Sexual Health
Laboratory

Sophie Bergeron  Ph.D

News

Did you know that the reasons why we have sex can predict our sexual satisfaction?

A recent study from our lab, in collaboration with the Katholieke Universiteit (KU) Leuven in Belgium, examined the reasons why we have sex and how these motivations predict not only our behaviour in bed, but also how intimate and sexually satisfied we feel.

We worked with newlywed mixed-sex couples, asking them to complete a diary everyday for 5 weeks about their relationship and their sexuality.

What were the results?

We found that on average, when the participants’ motives for having sex included wanting to please themselves, their behaviour in bed tended to be more genitally-focused (i.e., include more behaviours such as vaginal intercourse, oral sex), and their sexual satisfaction was higher. This was true for both men and women.

In contrast, men and women tended to differ about their feelings of intimacy: When men’s sexual motives included to please their partner, both partners in the couple felt a greater sense of intimacy in the relationship. One reason for this may be that the men’s greater focus on their partner resulted in them paying more attention to her needs, leading both partners to feel closer to each other.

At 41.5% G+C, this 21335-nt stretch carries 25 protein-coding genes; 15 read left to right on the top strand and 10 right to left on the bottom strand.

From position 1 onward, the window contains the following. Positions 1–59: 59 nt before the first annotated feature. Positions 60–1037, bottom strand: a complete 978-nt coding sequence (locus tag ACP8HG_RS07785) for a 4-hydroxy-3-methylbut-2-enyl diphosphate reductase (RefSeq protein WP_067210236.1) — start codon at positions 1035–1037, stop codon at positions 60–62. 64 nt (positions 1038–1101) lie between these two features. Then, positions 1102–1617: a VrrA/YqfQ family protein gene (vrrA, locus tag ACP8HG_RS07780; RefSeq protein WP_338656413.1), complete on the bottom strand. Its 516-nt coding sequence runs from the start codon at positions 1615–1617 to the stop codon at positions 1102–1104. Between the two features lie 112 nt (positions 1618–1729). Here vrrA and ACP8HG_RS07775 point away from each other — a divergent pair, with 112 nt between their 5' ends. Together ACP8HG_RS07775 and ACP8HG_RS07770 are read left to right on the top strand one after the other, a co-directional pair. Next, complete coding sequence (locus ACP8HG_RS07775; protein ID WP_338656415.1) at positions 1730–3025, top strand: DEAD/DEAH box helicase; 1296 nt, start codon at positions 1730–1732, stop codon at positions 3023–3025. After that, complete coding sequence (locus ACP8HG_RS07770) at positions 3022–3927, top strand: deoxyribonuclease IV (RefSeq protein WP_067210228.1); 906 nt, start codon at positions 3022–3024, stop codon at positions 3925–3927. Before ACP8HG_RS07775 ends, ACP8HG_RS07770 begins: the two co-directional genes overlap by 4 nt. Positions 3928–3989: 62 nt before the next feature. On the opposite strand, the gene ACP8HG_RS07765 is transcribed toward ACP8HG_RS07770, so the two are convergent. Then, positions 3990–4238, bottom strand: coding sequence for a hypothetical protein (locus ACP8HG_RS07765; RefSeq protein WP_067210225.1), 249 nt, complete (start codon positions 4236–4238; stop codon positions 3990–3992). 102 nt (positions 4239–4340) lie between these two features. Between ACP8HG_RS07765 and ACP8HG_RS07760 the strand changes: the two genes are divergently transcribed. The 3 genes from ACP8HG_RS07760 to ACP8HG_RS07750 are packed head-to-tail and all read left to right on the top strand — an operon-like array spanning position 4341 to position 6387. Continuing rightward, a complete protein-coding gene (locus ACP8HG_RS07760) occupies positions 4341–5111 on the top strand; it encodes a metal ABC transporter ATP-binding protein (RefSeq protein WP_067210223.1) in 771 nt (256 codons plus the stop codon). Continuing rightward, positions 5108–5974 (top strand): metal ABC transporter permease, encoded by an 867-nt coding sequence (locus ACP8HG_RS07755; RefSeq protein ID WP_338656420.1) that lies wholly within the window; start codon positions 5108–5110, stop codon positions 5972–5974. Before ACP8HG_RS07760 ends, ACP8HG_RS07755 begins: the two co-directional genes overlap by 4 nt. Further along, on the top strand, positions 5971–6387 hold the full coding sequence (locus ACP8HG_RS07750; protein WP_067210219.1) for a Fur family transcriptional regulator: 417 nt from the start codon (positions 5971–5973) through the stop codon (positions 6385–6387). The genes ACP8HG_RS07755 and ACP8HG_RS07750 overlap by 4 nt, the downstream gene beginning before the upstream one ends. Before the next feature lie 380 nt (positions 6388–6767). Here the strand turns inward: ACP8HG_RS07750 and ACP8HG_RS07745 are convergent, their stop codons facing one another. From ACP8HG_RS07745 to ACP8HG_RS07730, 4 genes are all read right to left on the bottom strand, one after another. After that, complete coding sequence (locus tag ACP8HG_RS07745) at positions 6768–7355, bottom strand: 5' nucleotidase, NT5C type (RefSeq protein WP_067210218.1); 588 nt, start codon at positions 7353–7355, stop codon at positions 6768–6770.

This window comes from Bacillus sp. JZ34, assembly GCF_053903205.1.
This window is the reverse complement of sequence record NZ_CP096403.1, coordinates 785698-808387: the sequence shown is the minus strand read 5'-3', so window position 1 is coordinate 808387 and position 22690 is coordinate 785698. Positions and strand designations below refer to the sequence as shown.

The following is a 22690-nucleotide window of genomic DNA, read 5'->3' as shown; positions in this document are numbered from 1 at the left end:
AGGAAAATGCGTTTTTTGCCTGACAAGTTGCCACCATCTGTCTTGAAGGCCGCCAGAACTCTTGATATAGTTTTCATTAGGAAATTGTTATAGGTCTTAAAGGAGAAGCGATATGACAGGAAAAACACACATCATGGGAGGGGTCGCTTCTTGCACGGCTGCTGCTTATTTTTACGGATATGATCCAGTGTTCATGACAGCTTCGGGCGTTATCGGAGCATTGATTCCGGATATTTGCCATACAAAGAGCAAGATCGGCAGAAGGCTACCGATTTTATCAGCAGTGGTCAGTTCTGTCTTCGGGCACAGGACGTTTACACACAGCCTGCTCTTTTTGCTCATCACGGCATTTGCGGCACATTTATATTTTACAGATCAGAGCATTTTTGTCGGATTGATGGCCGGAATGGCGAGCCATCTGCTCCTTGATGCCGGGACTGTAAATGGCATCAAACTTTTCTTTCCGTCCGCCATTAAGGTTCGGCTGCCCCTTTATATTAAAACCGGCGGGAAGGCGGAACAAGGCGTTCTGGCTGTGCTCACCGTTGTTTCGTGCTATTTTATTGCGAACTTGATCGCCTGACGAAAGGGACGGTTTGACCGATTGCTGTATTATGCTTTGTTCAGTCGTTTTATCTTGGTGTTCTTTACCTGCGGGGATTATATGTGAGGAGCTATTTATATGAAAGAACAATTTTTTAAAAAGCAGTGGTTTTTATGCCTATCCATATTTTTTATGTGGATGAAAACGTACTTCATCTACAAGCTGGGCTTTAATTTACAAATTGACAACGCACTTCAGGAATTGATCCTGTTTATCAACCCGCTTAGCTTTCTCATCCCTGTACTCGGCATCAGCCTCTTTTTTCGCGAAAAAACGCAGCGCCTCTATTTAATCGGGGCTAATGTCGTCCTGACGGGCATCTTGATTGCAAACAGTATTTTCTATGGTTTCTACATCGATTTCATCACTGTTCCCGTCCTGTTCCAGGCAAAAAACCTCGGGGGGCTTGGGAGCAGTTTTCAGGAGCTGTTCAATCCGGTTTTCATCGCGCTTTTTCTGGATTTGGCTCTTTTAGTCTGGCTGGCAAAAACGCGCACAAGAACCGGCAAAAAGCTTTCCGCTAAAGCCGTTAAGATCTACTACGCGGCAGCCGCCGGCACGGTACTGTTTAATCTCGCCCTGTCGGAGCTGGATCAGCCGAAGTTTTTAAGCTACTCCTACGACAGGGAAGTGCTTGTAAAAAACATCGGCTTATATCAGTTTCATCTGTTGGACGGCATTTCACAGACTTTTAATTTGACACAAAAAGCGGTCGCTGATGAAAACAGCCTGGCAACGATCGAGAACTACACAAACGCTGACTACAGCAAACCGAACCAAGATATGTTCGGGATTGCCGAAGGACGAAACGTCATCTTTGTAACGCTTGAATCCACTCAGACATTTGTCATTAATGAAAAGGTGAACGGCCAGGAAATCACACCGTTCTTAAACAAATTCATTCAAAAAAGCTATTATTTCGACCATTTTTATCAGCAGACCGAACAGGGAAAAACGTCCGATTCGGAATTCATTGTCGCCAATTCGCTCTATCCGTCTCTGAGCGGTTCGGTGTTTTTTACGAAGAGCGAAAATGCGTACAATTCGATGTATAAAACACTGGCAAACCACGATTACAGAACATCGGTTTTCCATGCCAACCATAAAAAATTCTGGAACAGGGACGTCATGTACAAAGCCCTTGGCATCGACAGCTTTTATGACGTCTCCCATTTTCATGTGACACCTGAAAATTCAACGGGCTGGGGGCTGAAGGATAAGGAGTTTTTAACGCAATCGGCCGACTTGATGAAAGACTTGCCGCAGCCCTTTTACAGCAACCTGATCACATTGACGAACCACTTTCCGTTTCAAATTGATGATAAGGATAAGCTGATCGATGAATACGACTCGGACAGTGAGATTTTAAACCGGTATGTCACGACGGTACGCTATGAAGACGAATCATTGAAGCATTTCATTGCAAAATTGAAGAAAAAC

For women, it was their motivation to please themselves that predicted greater intimacy in the couple. Indeed, in these couples, it is possible that when women were motivated by their own pleasure, they communicated their sexual needs more clearly, leading both partners to feel closer to each other.

Studies such as this one, which seek to better understand couples in their everyday sexuality, can give us clues as to how couples can maintain their sexual health over time. What this study suggests is that part of the answer may be in paying attention to our own sexual desires and needs, and in expressing them to our partners.

If you would like to know more about this study, we invite you to read the full paper:

Jodouin, J.-F., Bergeron, S., Desjardins, F., & Janssen, E. (2018). Sexual behavior mediates the relationship between sexual motives and sexual outcomes: A daily diary study. Archives of Sexual Behavior, 1(12), 11.

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